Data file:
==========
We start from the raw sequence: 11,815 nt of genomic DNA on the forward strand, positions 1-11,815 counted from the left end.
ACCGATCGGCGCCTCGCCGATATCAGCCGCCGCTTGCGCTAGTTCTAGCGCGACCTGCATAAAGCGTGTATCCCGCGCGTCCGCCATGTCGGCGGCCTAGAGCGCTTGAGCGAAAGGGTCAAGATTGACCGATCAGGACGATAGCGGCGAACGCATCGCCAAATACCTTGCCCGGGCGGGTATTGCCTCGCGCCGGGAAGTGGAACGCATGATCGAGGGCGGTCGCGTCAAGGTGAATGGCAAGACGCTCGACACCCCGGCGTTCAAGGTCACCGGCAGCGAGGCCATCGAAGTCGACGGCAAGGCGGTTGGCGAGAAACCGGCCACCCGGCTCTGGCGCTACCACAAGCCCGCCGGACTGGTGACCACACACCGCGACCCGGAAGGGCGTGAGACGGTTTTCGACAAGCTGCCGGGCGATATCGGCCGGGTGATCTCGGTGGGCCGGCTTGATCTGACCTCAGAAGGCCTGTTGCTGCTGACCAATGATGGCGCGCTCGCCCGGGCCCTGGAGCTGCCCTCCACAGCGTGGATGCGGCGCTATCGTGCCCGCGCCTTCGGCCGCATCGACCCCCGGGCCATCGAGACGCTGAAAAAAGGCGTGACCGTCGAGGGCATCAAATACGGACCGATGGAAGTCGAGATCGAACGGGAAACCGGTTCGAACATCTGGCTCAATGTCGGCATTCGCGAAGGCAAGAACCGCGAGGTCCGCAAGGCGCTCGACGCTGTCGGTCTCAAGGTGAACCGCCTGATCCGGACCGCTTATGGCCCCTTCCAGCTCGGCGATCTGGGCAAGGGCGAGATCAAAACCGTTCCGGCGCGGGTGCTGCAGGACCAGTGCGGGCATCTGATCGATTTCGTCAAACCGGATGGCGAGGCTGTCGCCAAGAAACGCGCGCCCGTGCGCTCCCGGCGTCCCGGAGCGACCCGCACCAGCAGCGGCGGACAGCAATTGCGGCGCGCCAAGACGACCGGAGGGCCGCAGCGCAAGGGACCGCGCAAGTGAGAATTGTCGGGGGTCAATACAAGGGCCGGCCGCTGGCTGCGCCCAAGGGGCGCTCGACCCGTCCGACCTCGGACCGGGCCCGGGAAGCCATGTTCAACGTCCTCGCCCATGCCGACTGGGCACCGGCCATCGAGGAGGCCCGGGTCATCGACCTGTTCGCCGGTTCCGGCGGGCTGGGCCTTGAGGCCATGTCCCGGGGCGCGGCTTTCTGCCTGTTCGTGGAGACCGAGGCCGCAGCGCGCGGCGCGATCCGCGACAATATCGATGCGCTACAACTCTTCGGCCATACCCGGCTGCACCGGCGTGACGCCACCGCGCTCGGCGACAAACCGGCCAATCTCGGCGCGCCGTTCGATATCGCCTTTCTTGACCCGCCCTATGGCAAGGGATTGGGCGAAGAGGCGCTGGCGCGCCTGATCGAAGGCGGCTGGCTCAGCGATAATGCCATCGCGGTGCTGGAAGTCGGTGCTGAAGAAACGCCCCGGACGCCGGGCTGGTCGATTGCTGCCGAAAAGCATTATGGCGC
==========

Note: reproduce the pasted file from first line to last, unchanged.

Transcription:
We start from the raw sequence: 11,815 nt of genomic DNA on the forward strand, positions 1-11,815 counted from the left end.
ACCGATCGGCGCCTCGCCGATATCAGCCGCCGCTTGCGCTAGTTCTAGCGCGACCTGCATAAAGCGTGTATCCCGCGCGTCCGCCATGTCGGCGGCCTAGAGCGCTTGAGCGAAAGGGTCAAGATTGACCGATCAGGACGATAGCGGCGAACGCATCGCCAAATACCTTGCCCGGGCGGGTATTGCCTCGCGCCGGGAAGTGGAACGCATGATCGAGGGCGGTCGCGTCAAGGTGAATGGCAAGACGCTCGACACCCCGGCGTTCAAGGTCACCGGCAGCGAGGCCATCGAAGTCGACGGCAAGGCGGTTGGCGAGAAACCGGCCACCCGGCTCTGGCGCTACCACAAGCCCGCCGGACTGGTGACCACACACCGCGACCCGGAAGGGCGTGAGACGGTTTTCGACAAGCTGCCGGGCGATATCGGCCGGGTGATCTCGGTGGGCCGGCTTGATCTGACCTCAGAAGGCCTGTTGCTGCTGACCAATGATGGCGCGCTCGCCCGGGCCCTGGAGCTGCCCTCCACAGCGTGGATGCGGCGCTATCGTGCCCGCGCCTTCGGCCGCATCGACCCCCGGGCCATCGAGACGCTGAAAAAAGGCGTGACCGTCGAGGGCATCAAATACGGACCGATGGAAGTCGAGATCGAACGGGAAACCGGTTCGAACATCTGGCTCAATGTCGGCATTCGCGAAGGCAAGAACCGCGAGGTCCGCAAGGCGCTCGACGCTGTCGGTCTCAAGGTGAACCGCCTGATCCGGACCGCTTATGGCCCCTTCCAGCTCGGCGATCTGGGCAAGGGCGAGATCAAAACCGTTCCGGCGCGGGTGCTGCAGGACCAGTGCGGGCATCTGATCGATTTCGTCAAACCGGATGGCGAGGCTGTCGCCAAGAAACGCGCGCCCGTGCGCTCCCGGCGTCCCGGAGCGACCCGCACCAGCAGCGGCGGACAGCAATTGCGGCGCGCCAAGACGACCGGAGGGCCGCAGCGCAAGGGACCGCGCAAGTGAGAATTGTCGGGGGTCAATACAAGGGCCGGCCGCTGGCTGCGCCCAAGGGGCGCTCGACCCGTCCGACCTCGGACCGGGCCCGGGAAGCCATGTTCAACGTCCTCGCCCATGCCGACTGGGCACCGGCCATCGAGGAGGCCCGGGTCATCGACCTGTTCGCCGGTTCCGGCGGGCTGGGCCTTGAGGCCATGTCCCGGGGCGCGGCTTTCTGCCTGTTCGTGGAGACCGAGGCCGCAGCGCGCGGCGCGATCCGCGACAATATCGATGCGCTACAACTCTTCGGCCATACCCGGCTGCACCGGCGTGACGCCACCGCGCTCGGCGACAAACCGGCCAATCTCGGCGCGCCGTTCGATATCGCCTTTCTTGACCCGCCCTATGGCAAGGGATTGGGCGAAGAGGCGCTGGCGCGCCTGATCGAAGGCGGCTGGCTCAGCGATAATGCCATCGCGGTGCTGGAAGTCGGTGCTGAAGAAACGCCCCGGACGCCGGGCTGGTCGATTGCTGCCGAAAAGCATTATGGCGC